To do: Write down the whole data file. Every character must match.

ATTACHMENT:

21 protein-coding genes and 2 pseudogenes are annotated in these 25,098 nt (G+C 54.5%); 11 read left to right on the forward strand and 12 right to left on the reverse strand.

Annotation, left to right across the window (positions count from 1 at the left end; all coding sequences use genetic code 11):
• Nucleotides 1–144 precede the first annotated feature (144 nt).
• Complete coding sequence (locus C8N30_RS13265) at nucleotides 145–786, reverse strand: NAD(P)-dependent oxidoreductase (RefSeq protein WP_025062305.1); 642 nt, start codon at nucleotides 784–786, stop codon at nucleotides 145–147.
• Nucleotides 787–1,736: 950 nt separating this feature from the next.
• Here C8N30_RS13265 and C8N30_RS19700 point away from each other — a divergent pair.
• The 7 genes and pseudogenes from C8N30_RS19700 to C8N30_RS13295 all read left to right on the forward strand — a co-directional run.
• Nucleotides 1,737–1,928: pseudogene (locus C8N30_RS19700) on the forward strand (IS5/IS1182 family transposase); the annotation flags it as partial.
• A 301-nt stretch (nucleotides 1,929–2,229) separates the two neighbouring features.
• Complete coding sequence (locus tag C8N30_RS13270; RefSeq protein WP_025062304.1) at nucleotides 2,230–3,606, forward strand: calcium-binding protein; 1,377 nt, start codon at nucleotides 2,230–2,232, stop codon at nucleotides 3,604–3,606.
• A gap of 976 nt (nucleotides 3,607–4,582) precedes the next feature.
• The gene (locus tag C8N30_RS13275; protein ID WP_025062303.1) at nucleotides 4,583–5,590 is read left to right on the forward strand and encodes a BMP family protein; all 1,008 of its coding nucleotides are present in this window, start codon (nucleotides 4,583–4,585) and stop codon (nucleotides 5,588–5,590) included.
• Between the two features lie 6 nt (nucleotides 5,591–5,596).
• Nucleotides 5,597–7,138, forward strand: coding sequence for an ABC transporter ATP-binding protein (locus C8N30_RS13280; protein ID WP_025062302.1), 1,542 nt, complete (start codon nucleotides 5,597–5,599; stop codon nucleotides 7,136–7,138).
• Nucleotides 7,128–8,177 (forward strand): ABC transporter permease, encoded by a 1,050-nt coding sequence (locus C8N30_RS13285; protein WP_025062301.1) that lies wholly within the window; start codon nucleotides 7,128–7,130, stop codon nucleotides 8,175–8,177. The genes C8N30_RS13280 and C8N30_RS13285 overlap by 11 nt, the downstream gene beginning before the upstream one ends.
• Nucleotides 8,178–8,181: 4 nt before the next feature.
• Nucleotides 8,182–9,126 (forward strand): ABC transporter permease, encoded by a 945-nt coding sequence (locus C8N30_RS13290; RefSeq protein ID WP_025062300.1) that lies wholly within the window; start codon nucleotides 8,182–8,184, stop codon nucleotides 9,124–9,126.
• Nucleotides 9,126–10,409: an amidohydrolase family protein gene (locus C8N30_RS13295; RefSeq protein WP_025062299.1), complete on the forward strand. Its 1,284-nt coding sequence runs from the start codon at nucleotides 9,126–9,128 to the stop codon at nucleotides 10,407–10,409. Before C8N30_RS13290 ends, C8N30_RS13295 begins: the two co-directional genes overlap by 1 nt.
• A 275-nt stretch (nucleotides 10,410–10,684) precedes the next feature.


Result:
21 protein-coding genes and 2 pseudogenes are annotated in these 25,098 nt (G+C 54.5%); 11 read left to right on the forward strand and 12 right to left on the reverse strand.

Annotation, left to right across the window (positions count from 1 at the left end; all coding sequences use genetic code 11):
• Nucleotides 1–144 precede the first annotated feature (144 nt).
• Complete coding sequence (locus C8N30_RS13265) at nucleotides 145–786, reverse strand: NAD(P)-dependent oxidoreductase (RefSeq protein WP_025062305.1); 642 nt, start codon at nucleotides 784–786, stop codon at nucleotides 145–147.
• Nucleotides 787–1,736: 950 nt separating this feature from the next.
• Here C8N30_RS13265 and C8N30_RS19700 point away from each other — a divergent pair.
• The 7 genes and pseudogenes from C8N30_RS19700 to C8N30_RS13295 all read left to right on the forward strand — a co-directional run.
• Nucleotides 1,737–1,928: pseudogene (locus C8N30_RS19700) on the forward strand (IS5/IS1182 family transposase); the annotation flags it as partial.
• A 301-nt stretch (nucleotides 1,929–2,229) separates the two neighbouring features.
• Complete coding sequence (locus tag C8N30_RS13270; RefSeq protein WP_025062304.1) at nucleotides 2,230–3,606, forward strand: calcium-binding protein; 1,377 nt, start codon at nucleotides 2,230–2,232, stop codon at nucleotides 3,604–3,606.
• A gap of 976 nt (nucleotides 3,607–4,582) precedes the next feature.
• The gene (locus tag C8N30_RS13275; protein ID WP_025062303.1) at nucleotides 4,583–5,590 is read left to right on the forward strand and encodes a BMP family protein; all 1,008 of its coding nucleotides are present in this window, start codon (nucleotides 4,583–4,585) and stop codon (nucleotides 5,588–5,590) included.
• Between the two features lie 6 nt (nucleotides 5,591–5,596).
• Nucleotides 5,597–7,138, forward strand: coding sequence for an ABC transporter ATP-binding protein (locus C8N30_RS13280; protein ID WP_025062302.1), 1,542 nt, complete (start codon nucleotides 5,597–5,599; stop codon nucleotides 7,136–7,138).
• Nucleotides 7,128–8,177 (forward strand): ABC transporter permease, encoded by a 1,050-nt coding sequence (locus C8N30_RS13285; protein WP_025062301.1) that lies wholly within the window; start codon nucleotides 7,128–7,130, stop codon nucleotides 8,175–8,177. The genes C8N30_RS13280 and C8N30_RS13285 overlap by 11 nt, the downstream gene beginning before the upstream one ends.
• Nucleotides 8,178–8,181: 4 nt before the next feature.
• Nucleotides 8,182–9,126 (forward strand): ABC transporter permease, encoded by a 945-nt coding sequence (locus C8N30_RS13290; RefSeq protein ID WP_025062300.1) that lies wholly within the window; start codon nucleotides 8,182–8,184, stop codon nucleotides 9,124–9,126.
• Nucleotides 9,126–10,409: an amidohydrolase family protein gene (locus C8N30_RS13295; RefSeq protein WP_025062299.1), complete on the forward strand. Its 1,284-nt coding sequence runs from the start codon at nucleotides 9,126–9,128 to the stop codon at nucleotides 10,407–10,409. Before C8N30_RS13290 ends, C8N30_RS13295 begins: the two co-directional genes overlap by 1 nt.
• A 275-nt stretch (nucleotides 10,410–10,684) precedes the next feature.